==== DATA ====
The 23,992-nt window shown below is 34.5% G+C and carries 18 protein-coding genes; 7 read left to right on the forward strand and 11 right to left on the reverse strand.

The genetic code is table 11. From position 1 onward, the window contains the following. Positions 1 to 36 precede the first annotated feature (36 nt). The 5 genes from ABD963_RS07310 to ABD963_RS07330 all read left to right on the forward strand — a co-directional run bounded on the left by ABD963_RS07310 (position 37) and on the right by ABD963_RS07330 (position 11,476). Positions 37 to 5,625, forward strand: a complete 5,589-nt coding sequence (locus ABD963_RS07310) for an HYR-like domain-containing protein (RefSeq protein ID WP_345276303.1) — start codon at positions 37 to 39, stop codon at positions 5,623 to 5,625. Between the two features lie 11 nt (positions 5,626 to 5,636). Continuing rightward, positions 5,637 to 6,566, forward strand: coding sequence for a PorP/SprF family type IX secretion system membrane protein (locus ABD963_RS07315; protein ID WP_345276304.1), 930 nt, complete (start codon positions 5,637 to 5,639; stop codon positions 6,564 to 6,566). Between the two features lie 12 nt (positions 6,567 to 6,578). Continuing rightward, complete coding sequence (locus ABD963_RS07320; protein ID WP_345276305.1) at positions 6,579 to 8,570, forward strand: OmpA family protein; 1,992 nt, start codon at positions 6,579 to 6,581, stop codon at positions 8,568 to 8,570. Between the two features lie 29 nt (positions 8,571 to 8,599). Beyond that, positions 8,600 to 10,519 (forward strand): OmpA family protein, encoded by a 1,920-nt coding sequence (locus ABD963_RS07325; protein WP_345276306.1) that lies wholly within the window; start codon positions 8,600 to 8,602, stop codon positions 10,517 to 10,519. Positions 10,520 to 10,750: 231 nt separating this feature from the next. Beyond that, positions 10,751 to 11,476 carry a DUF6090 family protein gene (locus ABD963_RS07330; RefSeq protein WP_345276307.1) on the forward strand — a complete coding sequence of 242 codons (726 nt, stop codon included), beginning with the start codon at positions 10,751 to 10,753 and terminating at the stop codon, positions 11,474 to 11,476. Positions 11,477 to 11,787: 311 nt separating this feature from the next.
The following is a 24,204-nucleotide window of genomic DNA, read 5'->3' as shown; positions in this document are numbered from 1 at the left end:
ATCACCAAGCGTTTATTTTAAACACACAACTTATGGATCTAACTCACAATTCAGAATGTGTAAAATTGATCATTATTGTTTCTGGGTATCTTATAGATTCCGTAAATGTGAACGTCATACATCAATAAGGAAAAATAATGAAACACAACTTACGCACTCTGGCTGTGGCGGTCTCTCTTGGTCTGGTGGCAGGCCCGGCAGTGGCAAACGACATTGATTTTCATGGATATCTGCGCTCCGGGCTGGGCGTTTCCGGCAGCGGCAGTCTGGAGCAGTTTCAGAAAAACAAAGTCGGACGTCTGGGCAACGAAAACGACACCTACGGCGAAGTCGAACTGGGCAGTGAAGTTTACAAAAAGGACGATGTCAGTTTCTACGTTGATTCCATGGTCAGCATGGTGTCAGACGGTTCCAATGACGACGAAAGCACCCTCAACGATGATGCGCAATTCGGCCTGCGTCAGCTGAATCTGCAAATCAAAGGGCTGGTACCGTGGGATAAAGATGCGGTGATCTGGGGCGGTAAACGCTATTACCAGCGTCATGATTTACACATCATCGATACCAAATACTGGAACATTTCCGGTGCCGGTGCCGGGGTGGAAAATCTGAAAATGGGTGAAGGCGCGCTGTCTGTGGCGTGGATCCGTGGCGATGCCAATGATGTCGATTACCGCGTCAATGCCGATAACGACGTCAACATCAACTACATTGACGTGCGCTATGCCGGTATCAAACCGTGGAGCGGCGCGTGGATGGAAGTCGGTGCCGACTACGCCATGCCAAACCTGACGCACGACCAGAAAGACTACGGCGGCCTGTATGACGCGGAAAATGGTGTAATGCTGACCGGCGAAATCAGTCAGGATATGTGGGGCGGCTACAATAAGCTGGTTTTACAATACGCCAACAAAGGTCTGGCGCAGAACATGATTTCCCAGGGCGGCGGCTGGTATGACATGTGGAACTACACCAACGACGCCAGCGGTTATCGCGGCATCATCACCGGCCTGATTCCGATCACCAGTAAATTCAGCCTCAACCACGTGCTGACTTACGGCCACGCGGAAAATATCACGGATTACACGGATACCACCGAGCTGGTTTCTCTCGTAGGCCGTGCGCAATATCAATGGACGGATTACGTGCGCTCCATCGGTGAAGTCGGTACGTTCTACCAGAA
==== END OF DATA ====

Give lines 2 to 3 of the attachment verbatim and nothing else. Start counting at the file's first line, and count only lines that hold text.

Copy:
The genetic code is table 11. From position 1 onward, the window contains the following. Positions 1 to 36 precede the first annotated feature (36 nt). The 5 genes from ABD963_RS07310 to ABD963_RS07330 all read left to right on the forward strand — a co-directional run bounded on the left by ABD963_RS07310 (position 37) and on the right by ABD963_RS07330 (position 11,476). Positions 37 to 5,625, forward strand: a complete 5,589-nt coding sequence (locus ABD963_RS07310) for an HYR-like domain-containing protein (RefSeq protein ID WP_345276303.1) — start codon at positions 37 to 39, stop codon at positions 5,623 to 5,625. Between the two features lie 11 nt (positions 5,626 to 5,636). Continuing rightward, positions 5,637 to 6,566, forward strand: coding sequence for a PorP/SprF family type IX secretion system membrane protein (locus ABD963_RS07315; protein ID WP_345276304.1), 930 nt, complete (start codon positions 5,637 to 5,639; stop codon positions 6,564 to 6,566). Between the two features lie 12 nt (positions 6,567 to 6,578). Continuing rightward, complete coding sequence (locus ABD963_RS07320; protein ID WP_345276305.1) at positions 6,579 to 8,570, forward strand: OmpA family protein; 1,992 nt, start codon at positions 6,579 to 6,581, stop codon at positions 8,568 to 8,570. Between the two features lie 29 nt (positions 8,571 to 8,599). Beyond that, positions 8,600 to 10,519 (forward strand): OmpA family protein, encoded by a 1,920-nt coding sequence (locus ABD963_RS07325; protein WP_345276306.1) that lies wholly within the window; start codon positions 8,600 to 8,602, stop codon positions 10,517 to 10,519. Positions 10,520 to 10,750: 231 nt separating this feature from the next. Beyond that, positions 10,751 to 11,476 carry a DUF6090 family protein gene (locus ABD963_RS07330; RefSeq protein WP_345276307.1) on the forward strand — a complete coding sequence of 242 codons (726 nt, stop codon included), beginning with the start codon at positions 10,751 to 10,753 and terminating at the stop codon, positions 11,474 to 11,476. Positions 11,477 to 11,787: 311 nt separating this feature from the next.
The following is a 24,204-nucleotide window of genomic DNA, read 5'->3' as shown; positions in this document are numbered from 1 at the left end: